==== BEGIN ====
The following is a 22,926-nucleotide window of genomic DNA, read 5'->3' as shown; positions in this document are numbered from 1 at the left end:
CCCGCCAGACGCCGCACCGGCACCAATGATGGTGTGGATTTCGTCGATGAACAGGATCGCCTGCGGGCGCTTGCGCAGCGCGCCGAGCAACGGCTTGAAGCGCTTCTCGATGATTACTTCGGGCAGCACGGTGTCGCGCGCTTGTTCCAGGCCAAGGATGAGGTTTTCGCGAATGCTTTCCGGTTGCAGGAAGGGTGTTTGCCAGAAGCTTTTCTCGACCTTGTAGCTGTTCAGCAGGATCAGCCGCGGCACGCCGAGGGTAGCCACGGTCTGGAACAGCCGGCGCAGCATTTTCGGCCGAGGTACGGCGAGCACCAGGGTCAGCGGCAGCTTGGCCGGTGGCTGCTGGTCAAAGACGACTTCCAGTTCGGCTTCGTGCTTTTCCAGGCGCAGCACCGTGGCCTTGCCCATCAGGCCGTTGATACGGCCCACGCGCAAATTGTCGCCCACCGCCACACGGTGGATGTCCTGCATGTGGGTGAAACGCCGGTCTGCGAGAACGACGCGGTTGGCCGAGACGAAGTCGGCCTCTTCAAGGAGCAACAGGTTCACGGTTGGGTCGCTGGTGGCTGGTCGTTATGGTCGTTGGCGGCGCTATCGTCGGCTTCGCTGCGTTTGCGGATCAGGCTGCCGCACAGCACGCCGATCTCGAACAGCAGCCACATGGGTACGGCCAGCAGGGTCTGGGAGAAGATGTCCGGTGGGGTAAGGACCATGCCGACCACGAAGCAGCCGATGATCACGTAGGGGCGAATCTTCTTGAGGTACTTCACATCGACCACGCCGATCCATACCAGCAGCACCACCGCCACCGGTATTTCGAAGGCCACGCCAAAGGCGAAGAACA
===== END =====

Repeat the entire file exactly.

The following is a 22,926-nucleotide window of genomic DNA, read 5'->3' as shown; positions in this document are numbered from 1 at the left end:
CCCGCCAGACGCCGCACCGGCACCAATGATGGTGTGGATTTCGTCGATGAACAGGATCGCCTGCGGGCGCTTGCGCAGCGCGCCGAGCAACGGCTTGAAGCGCTTCTCGATGATTACTTCGGGCAGCACGGTGTCGCGCGCTTGTTCCAGGCCAAGGATGAGGTTTTCGCGAATGCTTTCCGGTTGCAGGAAGGGTGTTTGCCAGAAGCTTTTCTCGACCTTGTAGCTGTTCAGCAGGATCAGCCGCGGCACGCCGAGGGTAGCCACGGTCTGGAACAGCCGGCGCAGCATTTTCGGCCGAGGTACGGCGAGCACCAGGGTCAGCGGCAGCTTGGCCGGTGGCTGCTGGTCAAAGACGACTTCCAGTTCGGCTTCGTGCTTTTCCAGGCGCAGCACCGTGGCCTTGCCCATCAGGCCGTTGATACGGCCCACGCGCAAATTGTCGCCCACCGCCACACGGTGGATGTCCTGCATGTGGGTGAAACGCCGGTCTGCGAGAACGACGCGGTTGGCCGAGACGAAGTCGGCCTCTTCAAGGAGCAACAGGTTCACGGTTGGGTCGCTGGTGGCTGGTCGTTATGGTCGTTGGCGGCGCTATCGTCGGCTTCGCTGCGTTTGCGGATCAGGCTGCCGCACAGCACGCCGATCTCGAACAGCAGCCACATGGGTACGGCCAGCAGGGTCTGGGAGAAGATGTCCGGTGGGGTAAGGACCATGCCGACCACGAAGCAGCCGATGATCACGTAGGGGCGAATCTTCTTGAGGTACTTCACATCGACCACGCCGATCCATACCAGCAGCACCACCGCCACCGGTATTTCGAAGGCCACGCCAAAGGCGAAGAACA